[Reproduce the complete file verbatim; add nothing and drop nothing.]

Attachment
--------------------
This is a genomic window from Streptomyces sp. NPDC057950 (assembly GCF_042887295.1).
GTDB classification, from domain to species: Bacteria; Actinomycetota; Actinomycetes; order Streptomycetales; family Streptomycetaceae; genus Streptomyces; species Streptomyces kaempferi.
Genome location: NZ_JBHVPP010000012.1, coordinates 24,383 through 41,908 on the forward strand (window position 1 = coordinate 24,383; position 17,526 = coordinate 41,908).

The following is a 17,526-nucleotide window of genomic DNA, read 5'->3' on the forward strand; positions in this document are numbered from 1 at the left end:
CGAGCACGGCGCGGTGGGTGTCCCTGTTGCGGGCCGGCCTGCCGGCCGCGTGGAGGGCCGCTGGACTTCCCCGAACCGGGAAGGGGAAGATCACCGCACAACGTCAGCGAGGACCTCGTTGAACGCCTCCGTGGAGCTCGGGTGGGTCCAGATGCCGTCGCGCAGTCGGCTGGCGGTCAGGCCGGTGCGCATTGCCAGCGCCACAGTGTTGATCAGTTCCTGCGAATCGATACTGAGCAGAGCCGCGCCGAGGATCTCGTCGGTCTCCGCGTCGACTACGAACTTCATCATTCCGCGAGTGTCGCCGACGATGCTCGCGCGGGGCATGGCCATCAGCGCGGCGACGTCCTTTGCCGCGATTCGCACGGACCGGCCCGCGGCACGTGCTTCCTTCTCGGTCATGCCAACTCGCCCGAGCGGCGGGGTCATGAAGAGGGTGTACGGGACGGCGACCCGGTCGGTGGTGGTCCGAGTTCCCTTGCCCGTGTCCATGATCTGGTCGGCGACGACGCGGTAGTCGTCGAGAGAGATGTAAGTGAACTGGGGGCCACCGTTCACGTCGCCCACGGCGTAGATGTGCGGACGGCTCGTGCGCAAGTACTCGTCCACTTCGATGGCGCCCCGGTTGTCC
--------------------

This is a genomic window from Streptomyces sp. NPDC057950 (assembly GCF_042887295.1).
GTDB classification, from domain to species: Bacteria; Actinomycetota; Actinomycetes; order Streptomycetales; family Streptomycetaceae; genus Streptomyces; species Streptomyces kaempferi.
Genome location: NZ_JBHVPP010000012.1, coordinates 24,383 through 41,908 on the forward strand (window position 1 = coordinate 24,383; position 17,526 = coordinate 41,908).

The following is a 17,526-nucleotide window of genomic DNA, read 5'->3' on the forward strand; positions in this document are numbered from 1 at the left end:
CGAGCACGGCGCGGTGGGTGTCCCTGTTGCGGGCCGGCCTGCCGGCCGCGTGGAGGGCCGCTGGACTTCCCCGAACCGGGAAGGGGAAGATCACCGCACAACGTCAGCGAGGACCTCGTTGAACGCCTCCGTGGAGCTCGGGTGGGTCCAGATGCCGTCGCGCAGTCGGCTGGCGGTCAGGCCGGTGCGCATTGCCAGCGCCACAGTGTTGATCAGTTCCTGCGAATCGATACTGAGCAGAGCCGCGCCGAGGATCTCGTCGGTCTCCGCGTCGACTACGAACTTCATCATTCCGCGAGTGTCGCCGACGATGCTCGCGCGGGGCATGGCCATCAGCGCGGCGACGTCCTTTGCCGCGATTCGCACGGACCGGCCCGCGGCACGTGCTTCCTTCTCGGTCATGCCAACTCGCCCGAGCGGCGGGGTCATGAAGAGGGTGTACGGGACGGCGACCCGGTCGGTGGTGGTCCGAGTTCCCTTGCCCGTGTCCATGATCTGGTCGGCGACGACGCGGTAGTCGTCGAGAGAGATGTAAGTGAACTGGGGGCCACCGTTCACGTCGCCCACGGCGTAGATGTGCGGACGGCTCGTGCGCAAGTACTCGTCCACTTCGATGGCGCCCCGGTTGTCC